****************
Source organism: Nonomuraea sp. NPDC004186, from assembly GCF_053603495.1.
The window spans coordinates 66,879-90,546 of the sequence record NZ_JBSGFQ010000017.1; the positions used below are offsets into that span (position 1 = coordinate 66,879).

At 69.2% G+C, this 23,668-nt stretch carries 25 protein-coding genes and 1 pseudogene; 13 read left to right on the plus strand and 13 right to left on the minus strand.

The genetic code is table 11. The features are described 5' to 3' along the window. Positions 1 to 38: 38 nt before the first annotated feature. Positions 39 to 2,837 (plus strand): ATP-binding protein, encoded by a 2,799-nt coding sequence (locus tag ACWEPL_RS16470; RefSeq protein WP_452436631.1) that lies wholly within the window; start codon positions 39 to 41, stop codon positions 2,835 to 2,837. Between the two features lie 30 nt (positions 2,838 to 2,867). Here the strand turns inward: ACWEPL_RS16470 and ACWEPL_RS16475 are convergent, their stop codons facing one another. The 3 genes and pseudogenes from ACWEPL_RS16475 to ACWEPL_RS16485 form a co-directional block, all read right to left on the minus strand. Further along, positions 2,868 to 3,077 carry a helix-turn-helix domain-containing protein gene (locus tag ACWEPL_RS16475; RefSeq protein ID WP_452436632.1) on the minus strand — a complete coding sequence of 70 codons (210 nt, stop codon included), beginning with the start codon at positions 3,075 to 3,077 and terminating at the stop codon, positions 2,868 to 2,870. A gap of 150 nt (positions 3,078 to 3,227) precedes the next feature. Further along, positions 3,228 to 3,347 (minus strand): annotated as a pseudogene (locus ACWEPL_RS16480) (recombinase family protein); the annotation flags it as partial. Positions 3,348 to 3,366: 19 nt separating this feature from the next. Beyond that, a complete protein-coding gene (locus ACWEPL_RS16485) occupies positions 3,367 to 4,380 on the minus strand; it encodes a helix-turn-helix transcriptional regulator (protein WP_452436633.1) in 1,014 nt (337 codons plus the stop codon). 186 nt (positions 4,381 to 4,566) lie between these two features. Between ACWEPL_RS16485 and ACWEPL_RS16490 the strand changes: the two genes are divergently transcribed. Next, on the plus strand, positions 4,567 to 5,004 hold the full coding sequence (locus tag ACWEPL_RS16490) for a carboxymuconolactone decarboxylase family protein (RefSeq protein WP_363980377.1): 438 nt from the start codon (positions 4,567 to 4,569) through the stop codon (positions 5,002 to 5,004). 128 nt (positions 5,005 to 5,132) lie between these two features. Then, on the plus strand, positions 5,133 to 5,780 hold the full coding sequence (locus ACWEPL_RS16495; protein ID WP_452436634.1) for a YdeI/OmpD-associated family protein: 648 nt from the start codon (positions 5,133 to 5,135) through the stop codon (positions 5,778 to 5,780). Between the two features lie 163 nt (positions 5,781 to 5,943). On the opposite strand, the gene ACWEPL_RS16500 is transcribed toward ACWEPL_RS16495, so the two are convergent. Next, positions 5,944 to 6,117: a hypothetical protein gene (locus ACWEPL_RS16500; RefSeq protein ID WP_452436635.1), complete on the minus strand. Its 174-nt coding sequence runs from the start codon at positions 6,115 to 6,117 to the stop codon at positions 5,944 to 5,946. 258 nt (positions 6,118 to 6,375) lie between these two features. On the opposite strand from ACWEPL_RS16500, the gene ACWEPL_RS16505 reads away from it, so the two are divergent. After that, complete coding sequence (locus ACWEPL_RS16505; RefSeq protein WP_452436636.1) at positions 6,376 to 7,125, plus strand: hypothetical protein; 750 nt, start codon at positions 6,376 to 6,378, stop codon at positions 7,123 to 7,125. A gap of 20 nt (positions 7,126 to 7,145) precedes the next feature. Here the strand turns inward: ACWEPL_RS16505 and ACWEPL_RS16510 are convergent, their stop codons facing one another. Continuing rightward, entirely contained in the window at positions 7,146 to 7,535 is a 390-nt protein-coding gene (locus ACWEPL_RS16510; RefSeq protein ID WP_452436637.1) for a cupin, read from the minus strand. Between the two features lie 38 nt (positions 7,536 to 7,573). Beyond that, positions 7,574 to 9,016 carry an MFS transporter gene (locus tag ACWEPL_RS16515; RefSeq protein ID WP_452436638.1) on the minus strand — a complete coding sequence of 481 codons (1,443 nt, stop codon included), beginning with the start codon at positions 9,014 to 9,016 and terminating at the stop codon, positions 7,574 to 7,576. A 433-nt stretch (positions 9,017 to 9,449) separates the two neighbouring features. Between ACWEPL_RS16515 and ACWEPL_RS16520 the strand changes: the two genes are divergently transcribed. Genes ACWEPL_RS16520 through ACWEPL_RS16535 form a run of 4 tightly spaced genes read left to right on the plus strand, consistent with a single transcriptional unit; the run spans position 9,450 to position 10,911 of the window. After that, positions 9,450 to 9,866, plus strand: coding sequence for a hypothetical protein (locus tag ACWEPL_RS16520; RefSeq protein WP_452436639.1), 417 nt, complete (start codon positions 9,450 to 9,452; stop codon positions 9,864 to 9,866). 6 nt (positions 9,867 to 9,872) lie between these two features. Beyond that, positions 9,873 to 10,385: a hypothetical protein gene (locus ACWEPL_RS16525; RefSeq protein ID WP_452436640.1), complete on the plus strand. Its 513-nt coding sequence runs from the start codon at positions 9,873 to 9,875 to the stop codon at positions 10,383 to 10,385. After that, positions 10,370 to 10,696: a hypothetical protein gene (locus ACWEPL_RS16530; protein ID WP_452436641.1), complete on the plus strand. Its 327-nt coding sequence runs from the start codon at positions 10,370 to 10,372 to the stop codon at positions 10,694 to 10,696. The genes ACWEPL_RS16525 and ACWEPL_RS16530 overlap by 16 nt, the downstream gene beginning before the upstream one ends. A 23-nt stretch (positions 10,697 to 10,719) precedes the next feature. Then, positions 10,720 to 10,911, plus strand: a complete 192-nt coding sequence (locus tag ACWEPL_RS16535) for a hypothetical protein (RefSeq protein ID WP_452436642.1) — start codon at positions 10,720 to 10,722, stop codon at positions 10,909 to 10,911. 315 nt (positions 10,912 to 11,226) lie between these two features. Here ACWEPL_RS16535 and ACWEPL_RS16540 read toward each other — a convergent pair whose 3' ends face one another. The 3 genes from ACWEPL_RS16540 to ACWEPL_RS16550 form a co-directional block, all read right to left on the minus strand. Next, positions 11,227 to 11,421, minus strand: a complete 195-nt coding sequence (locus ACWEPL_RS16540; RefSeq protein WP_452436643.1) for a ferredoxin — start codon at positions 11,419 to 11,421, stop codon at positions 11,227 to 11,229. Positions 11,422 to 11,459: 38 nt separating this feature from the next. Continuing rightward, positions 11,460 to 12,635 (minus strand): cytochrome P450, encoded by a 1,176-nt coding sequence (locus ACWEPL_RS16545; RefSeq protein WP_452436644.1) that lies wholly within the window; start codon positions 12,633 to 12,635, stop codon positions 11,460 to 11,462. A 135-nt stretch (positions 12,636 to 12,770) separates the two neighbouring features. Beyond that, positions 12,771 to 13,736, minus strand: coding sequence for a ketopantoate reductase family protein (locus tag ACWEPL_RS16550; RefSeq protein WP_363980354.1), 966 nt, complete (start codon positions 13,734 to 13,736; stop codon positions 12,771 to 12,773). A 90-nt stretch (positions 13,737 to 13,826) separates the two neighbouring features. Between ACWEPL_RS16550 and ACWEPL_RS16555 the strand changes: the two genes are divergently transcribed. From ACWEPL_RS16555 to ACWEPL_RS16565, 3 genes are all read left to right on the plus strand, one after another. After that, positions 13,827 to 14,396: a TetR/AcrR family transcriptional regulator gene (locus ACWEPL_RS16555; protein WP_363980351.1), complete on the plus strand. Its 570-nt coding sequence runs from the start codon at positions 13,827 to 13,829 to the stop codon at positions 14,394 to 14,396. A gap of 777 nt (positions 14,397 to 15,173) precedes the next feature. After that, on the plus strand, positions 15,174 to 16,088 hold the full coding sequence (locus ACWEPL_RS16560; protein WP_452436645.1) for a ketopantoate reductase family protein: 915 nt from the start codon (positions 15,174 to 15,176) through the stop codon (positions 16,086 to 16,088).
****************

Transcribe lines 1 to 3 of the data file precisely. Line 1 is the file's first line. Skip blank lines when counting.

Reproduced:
Source organism: Nonomuraea sp. NPDC004186, from assembly GCF_053603495.1.
The window spans coordinates 66,879-90,546 of the sequence record NZ_JBSGFQ010000017.1; the positions used below are offsets into that span (position 1 = coordinate 66,879).

At 69.2% G+C, this 23,668-nt stretch carries 25 protein-coding genes and 1 pseudogene; 13 read left to right on the plus strand and 13 right to left on the minus strand.